Ending with one of the coolest chords since the beginning of “Hard Day’s Night,” the stage is then set for the ripping title track, which is easily the top rock song of 2013. Delivered with the edginess of late 60s Rolling Stones but the ferocity of mid-tempo Metallica, this slide guitar-fueled cruncher lifts the downtrodden questions into a realm of righteous anger.
Naked I came from my mother’s womb
And naked I will return
My serpent skins shed in the tomb
And a lover’s heart that still burns
A spoken word section halfway through, reminiscent of Bono’s laments in “Bullet the Blue Sky,” was written and voiced by Rick’s old high school chum, the illustrious Luis Alberto Urrea, now a Pulitzer Prize nominated and New York Times Best Selling author.
Templars in the alley performing esoteric rites
Junkies howl their hosannas in the galleries of night
Gathering upright citizens running from the light
Just another blind boy, blessed and cursed, with visions instead of sight
And I’m still walking…
If I fell down in the city would I make the slightest sound?
One the sidewalk where the saddest of the seraphim can be found
Where the children of the morning chalk their scriptures on the ground
And sing their hymns with the voices of the drowned
I hear them talking…
“When It All Comes Down” follows next as protestations begin to turn inward, examining how sometimes we help create our own quagmires. The sophisticated arrangement and cool elements like a backwards guitar, stark keyboard textures, and Tim Chandler’s lyrical bass figures broaden the pallet that provides paint for the picture.
I watched the level rise
Debris brought me to my knees
With all my crimes
And all my lies
I circled the drain
Like a spider going down the sink
When it all came down
It was like a mist that tuned to rain
Until the rain
Became a stream
The stream a river
An open vein
Bleeding out across the lowlands
Swallowing summer and spring
When it all came down
It took everything
Willing inner deception is also spoken of in a lament about divas and drama queens, and the men who are pulled under their spells in “A Kind of Brilliance.”
Critics, fakes, and cheap alcohol
Clumsy, mumbled dialogue
Would never bring her down
She’s lost in her soliloquy
Her lonely, bittersweet elegy
To love lost, not found
While here in the shadows I am bleeding, baby
But you can’t even hear my voice
And I admit
Kind of liar
A kind of brilliance
Melancholy and nostalgia soaked in resignation characterize the aching account of the years of a marriage; good, bad, and indifferent. Surely “When We Built This House” is one of the frankest songs I’ve heard about the ongoing challenges of life-long commitment.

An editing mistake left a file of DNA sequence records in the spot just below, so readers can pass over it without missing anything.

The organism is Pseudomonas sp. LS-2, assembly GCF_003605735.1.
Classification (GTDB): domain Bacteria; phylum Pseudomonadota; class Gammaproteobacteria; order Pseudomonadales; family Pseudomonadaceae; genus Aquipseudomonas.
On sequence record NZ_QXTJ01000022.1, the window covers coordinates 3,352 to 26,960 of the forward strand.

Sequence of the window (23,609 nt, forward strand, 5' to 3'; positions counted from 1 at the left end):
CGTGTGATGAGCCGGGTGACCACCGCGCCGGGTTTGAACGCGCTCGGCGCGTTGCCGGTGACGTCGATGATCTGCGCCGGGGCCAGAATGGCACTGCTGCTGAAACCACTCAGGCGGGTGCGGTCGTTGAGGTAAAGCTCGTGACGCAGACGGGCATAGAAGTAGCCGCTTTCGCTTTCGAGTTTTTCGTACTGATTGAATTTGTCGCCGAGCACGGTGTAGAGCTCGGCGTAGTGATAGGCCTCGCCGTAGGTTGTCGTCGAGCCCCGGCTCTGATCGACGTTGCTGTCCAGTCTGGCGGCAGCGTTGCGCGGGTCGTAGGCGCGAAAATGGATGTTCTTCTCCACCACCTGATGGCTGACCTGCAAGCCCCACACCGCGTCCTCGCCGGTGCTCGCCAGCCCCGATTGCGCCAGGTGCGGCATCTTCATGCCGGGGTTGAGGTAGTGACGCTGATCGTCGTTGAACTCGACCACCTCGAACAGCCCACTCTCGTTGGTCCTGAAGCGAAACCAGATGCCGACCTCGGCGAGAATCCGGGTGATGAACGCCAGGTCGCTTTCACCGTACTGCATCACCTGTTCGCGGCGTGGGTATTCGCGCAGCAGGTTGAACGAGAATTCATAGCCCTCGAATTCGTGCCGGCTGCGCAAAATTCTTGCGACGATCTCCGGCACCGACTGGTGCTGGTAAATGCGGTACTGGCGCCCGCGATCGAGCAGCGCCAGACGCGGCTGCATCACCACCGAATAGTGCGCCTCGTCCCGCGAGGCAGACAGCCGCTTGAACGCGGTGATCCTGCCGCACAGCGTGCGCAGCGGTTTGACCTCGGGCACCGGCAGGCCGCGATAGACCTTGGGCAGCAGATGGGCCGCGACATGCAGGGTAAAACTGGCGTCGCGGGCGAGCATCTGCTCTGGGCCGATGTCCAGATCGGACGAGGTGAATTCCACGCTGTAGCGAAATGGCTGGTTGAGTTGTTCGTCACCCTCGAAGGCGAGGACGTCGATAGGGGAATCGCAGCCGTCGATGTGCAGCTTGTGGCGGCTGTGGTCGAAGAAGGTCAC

Those were the days
When grace threw long shadows
And light filtered through
Now we see through a haze
Smoke and dust from a battle
Ghosts wander from room to room
I told you, “Love is never abstract
It will break your heart and never look back”
Then you ask me how I am
Well what do you see?
One heart left to chance
And the other to bleed
Two souls in a dance
A fait accompli
Then I remember
Your eyes, your laugh
You smiled and the world was right
And I still remember
When we built this house
A reworking of “Help Thou My Unbelief,” originally on the Prayers of a Ragamuffin album, continues the flow of recognition within the heart of Jōbs and Thomas’s everywhere that there is, indeed, a loving God in the midst of the trials and apprehension. A gentle, earnest plea for anyone that is wrestling with uncertainty.
Father you led me as I crossed the wasteland
Conquering the mountains, the rivers, the lowlands
But you would not conquer me
Abba you touched me, you heard all my cries
I sat at your table, I lay by your side
But as Thomas, no Judas
It’s you I denied
Still, you loved me
Bringing everything to a close is “Jōb, Naked,” and addendum to the title track that starts as an edgy acoustic Steve Earle-like thumper. The ultimate questions still resound, but there’s an allowance for clemency from the great beyond, and a hope for the coming redeemer.
Well, yer straight out of luck
The hand’s dealt from the bottom tonight
Deals have been struck
And the seersucker suits came to buy
After all their manipulations
Yeah, all those clever moves
Comes a single act of mercy
As a child in a young mother’s womb
The final several minutes morph into a middle-eastern whirling dervish, reminiscent of the eclectic instrumentation utilized on the Page-Plant Zeppelin Unledded tour back in the mid-90s. The interaction between Elias’ frenetic guitar and drummer/percussionist Steve Hindalong’s accents builds in hypnotic intensity. The rising string section adds to the mounting crescendo, that ends with an Olympic droning sustain that washes over the whole procession. As it fades, one is reminded that Yaweh does speak, usually as a whisper, through the howling winds on occasion.
Sonically, Jōb is by far the best sounding album Elias has done. Rich in texture, warm when needed, stark in the right places. Little instrumental flourishes and sweeteners from accordion, organ, piano, vibes, mandolin, etc. lend just the right grace notes. The contributions of the aforementioned Hindalong and Chandler, who make up the rhythm section of The Choir, are stellar. Their band mate, Derri Daughtery, does a premium effort engineering and assisting on the mix. But it is Elias, who plays nearly every other instrument, and blends in many intriguing harmonies alongside his ardent lead vocal, who carries the day.
All said, Jōb is such a satisfying listen, and worthy of the wait. It is certainly one of the strongest releases of the year. And all of it combined begs just one more question: how long until the next one? I’m confident that Rick has much, much more to offer, and can hardly contain myself in anticipation of more to come. Lord knows, we need his brand of literate, seasoned, and fervent rock to help us navigate the thorny questions.
You can buy Jōb as a digital download here (as well as hear samples):
You can also purchase it at iTunes (as well as hear samples):
If you want a physical CD (and maybe some other swag such as a signed album art poster, autographed B&W pic, comp CD, etc.) go here: